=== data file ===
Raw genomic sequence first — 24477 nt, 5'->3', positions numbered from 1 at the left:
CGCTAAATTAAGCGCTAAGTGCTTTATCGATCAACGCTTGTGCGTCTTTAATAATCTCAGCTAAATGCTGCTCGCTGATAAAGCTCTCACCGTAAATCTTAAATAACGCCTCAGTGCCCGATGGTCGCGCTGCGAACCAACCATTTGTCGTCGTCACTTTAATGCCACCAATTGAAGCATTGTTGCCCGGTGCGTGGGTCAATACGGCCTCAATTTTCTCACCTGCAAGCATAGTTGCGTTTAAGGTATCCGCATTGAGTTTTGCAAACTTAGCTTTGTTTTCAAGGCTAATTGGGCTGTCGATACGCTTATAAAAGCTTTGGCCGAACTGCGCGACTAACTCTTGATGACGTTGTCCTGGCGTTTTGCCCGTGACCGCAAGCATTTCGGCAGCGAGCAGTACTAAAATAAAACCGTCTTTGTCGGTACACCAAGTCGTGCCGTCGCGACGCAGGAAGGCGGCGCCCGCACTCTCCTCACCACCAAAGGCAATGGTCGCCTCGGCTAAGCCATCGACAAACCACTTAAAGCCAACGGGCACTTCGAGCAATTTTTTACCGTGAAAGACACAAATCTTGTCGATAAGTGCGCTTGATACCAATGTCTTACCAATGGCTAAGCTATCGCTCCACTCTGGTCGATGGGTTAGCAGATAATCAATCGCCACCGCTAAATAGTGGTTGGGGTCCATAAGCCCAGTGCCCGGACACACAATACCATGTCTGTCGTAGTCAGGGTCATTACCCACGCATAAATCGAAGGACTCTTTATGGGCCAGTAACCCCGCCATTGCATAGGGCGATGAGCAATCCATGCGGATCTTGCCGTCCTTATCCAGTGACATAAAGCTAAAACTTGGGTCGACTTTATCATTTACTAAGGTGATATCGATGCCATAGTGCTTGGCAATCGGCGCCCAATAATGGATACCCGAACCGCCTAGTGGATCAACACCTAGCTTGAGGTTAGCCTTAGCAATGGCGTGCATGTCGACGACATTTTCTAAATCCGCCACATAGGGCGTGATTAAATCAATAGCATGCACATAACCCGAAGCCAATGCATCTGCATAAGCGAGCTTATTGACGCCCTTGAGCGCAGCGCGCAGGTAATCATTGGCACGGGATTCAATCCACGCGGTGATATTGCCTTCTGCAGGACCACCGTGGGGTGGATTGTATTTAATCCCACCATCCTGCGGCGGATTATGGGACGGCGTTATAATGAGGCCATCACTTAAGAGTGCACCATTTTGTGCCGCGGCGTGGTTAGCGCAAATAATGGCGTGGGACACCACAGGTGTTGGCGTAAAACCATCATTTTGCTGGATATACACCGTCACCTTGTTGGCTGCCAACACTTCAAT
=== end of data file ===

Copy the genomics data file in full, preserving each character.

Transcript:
Raw genomic sequence first — 24477 nt, 5'->3', positions numbered from 1 at the left:
CGCTAAATTAAGCGCTAAGTGCTTTATCGATCAACGCTTGTGCGTCTTTAATAATCTCAGCTAAATGCTGCTCGCTGATAAAGCTCTCACCGTAAATCTTAAATAACGCCTCAGTGCCCGATGGTCGCGCTGCGAACCAACCATTTGTCGTCGTCACTTTAATGCCACCAATTGAAGCATTGTTGCCCGGTGCGTGGGTCAATACGGCCTCAATTTTCTCACCTGCAAGCATAGTTGCGTTTAAGGTATCCGCATTGAGTTTTGCAAACTTAGCTTTGTTTTCAAGGCTAATTGGGCTGTCGATACGCTTATAAAAGCTTTGGCCGAACTGCGCGACTAACTCTTGATGACGTTGTCCTGGCGTTTTGCCCGTGACCGCAAGCATTTCGGCAGCGAGCAGTACTAAAATAAAACCGTCTTTGTCGGTACACCAAGTCGTGCCGTCGCGACGCAGGAAGGCGGCGCCCGCACTCTCCTCACCACCAAAGGCAATGGTCGCCTCGGCTAAGCCATCGACAAACCACTTAAAGCCAACGGGCACTTCGAGCAATTTTTTACCGTGAAAGACACAAATCTTGTCGATAAGTGCGCTTGATACCAATGTCTTACCAATGGCTAAGCTATCGCTCCACTCTGGTCGATGGGTTAGCAGATAATCAATCGCCACCGCTAAATAGTGGTTGGGGTCCATAAGCCCAGTGCCCGGACACACAATACCATGTCTGTCGTAGTCAGGGTCATTACCCACGCATAAATCGAAGGACTCTTTATGGGCCAGTAACCCCGCCATTGCATAGGGCGATGAGCAATCCATGCGGATCTTGCCGTCCTTATCCAGTGACATAAAGCTAAAACTTGGGTCGACTTTATCATTTACTAAGGTGATATCGATGCCATAGTGCTTGGCAATCGGCGCCCAATAATGGATACCCGAACCGCCTAGTGGATCAACACCTAGCTTGAGGTTAGCCTTAGCAATGGCGTGCATGTCGACGACATTTTCTAAATCCGCCACATAGGGCGTGATTAAATCAATAGCATGCACATAACCCGAAGCCAATGCATCTGCATAAGCGAGCTTATTGACGCCCTTGAGCGCAGCGCGCAGGTAATCATTGGCACGGGATTCAATCCACGCGGTGATATTGCCTTCTGCAGGACCACCGTGGGGTGGATTGTATTTAATCCCACCATCCTGCGGCGGATTATGGGACGGCGTTATAATGAGGCCATCACTTAAGAGTGCACCATTTTGTGCCGCGGCGTGGTTAGCGCAAATAATGGCGTGGGACACCACAGGTGTTGGCGTAAAACCATCATTTTGCTGGATATACACCGTCACCTTGTTGGCTGCCAACACTTCAAT